As stated earlier, many big chain grocery stores have been offering more organic, specialty foods as public awareness to proper diets continues to increase. Trader Joe’s is also facing stiffer competition from Whole Foods and Wild Oats Markets. However, these stores are actually focused on organic foods and environmentally friendly products, and charge a higher price for this differentiation. For now, Trader Joe’s is able to stay ahead of these stores due to their low prices. Q2)
List Trader Joe’s SWOT factors. Trader Joe’s strengths include a selection of healthy and unique foods that are difficult to find in other local stores. They send their employees all over the world to find the best quality foods that cannot be found in most other stores. They are famous for their everyday low prices and their dedication to customer service. There are many stories of employees going out of their way to assist customers and they also have a no questions asked refund policy. They are known for their employees’ goofy attire, their great service, and their great selection of exotic and healthy foods.
They have been in the business since the late 50’s and have consistently been market leaders. They have a great brand reputation and they have extremely loyal customers. Their weaknesses include: a limited inventory selection, a lack of storage space at the stores, and the shroud of secrecy that hangs over the store’s operations. A typical family cannot do all of its shopping at Trader Joe’s. The store does not stock staple items such as baby food, toilet paper, and other necessity items.
Also, the lack of storage space in the stores means ordering and distribution must be precise. One of the opportunities that I can see for Trader Joe’s is continuing to capitalize on the growing trend of healthy eating. Despite our country’s battle with obesity, Americans continue to show that they’re concerned with health and physical appearance. Trendy diets become all the rage, new products with health claims fly off the shelf and health and wellness campaigns capture a lot of mainstream media.
In the retail industry it has become clear that baby boomers, in particular, have shown an intense focus on health and wellness. For retailers to focus on healthy lifestyle choices is a strategic and savvy move as there are dollars to earn and consumers to capture. Also, I think that Trader Joe’s could only stand to benefit from an increase in advertising. The threats facing Trader Joe’s would be the poor economy, the growing trend of conventional supermarkets expanding their organic food offerings, and government regulations on organic food.
The Food Marketing Institute reports that 57 percent of supermarkets are now offering a separate natural and organic food aisle or section, with Whole Foods Market and Wild Oats Markets leading the way. Also, I see a potential problem arising from their refusal to provide information on where its products come from and how they’re made. In an era of increasing scrutiny on local sourcing and having products be truly organic, Trader Joe’s has kept many of its products’ origins, particularly its own house brands, covered in mystery.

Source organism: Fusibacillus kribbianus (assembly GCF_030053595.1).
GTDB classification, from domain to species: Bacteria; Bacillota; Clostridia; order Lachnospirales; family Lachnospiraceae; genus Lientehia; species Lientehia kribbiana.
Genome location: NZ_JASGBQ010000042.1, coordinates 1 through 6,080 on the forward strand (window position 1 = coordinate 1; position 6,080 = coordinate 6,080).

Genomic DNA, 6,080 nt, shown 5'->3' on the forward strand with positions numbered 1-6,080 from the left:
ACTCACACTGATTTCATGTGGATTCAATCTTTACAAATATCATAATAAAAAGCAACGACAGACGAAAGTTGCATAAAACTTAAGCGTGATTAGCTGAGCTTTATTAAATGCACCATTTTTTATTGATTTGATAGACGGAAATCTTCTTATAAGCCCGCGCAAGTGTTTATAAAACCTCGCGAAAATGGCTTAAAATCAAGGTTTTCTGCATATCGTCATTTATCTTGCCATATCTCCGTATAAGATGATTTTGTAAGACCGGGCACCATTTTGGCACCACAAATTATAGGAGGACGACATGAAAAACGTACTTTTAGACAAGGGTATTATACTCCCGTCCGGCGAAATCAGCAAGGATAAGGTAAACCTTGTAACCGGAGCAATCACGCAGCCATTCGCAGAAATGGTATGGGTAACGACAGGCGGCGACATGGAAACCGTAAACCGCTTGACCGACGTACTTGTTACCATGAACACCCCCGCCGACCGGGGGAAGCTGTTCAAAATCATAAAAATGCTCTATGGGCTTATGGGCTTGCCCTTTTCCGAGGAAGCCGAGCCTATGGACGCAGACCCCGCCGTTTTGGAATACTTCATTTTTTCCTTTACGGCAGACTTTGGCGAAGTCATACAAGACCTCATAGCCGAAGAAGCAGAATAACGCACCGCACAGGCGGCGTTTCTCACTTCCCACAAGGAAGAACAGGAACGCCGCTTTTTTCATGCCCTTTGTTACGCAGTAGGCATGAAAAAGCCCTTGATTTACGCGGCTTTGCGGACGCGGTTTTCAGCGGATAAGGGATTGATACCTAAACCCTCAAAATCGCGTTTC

As a result, the once all-fun brand has increasingly drawn the ire of environmental groups. Greenpeace recently created a “Traitor Joe’s” campaign to pressure the company into stocking only sustainably harvested seafood. The chain caved, saying it will go sustainable, only by 2012. Some of its so-called “homegrown” products have surprisingly big-corporate roots, as with the chain’s pita chips, which are really made by a company in the portfolio of PepsiCo. Awareness and concern about what’s in our food and where ingredients originate is only growing.
This is an issue that won’t be going away, and Trader Joe’s management would be smart to get on the right side of it as soon as possible. If Trader Joe’s wants to keep its credibility in the health-food niche, it will have to meet the standards of rival Whole Foods, which offers consistent country-of-origin labeling and submits to independent, certified-organic monitoring checks. Q3) Discuss Trader Joe’s strategies in terms of Corporate strategies, Business strategies and a few functional strategies. A3) Trader Joe’s uses various methods in order to provide their products at a low cost. Their main trategy is to buy products directly from suppliers in large volumes. This allows the company to act as its own distributor which decreases transaction costs. Even though the store does not sell in large volumes like other major grocers such as Market Basket and Shaw’s, they are able to purchase large volumes due to the limited assortment of available products. What this means is that that there is often only one package size offered and only one brand available (typically the Trader Joe’s private label). This strategy cuts down on costs to suppliers and the savings are then passed on to the customer.
The relationship and interactions with suppliers is also an important component of the corporate strategy. Calling themselves the “traders on the culinary seas,” this corporation sends their buying staff all over the world to negotiate prices on high quality foods. They taste more than 8000 samples per year, and buy from many different suppliers, thus lowering the relative bargaining power of any individual supplier. They pay the suppliers with cash, on time, and thus build strong relationships and a good reputation.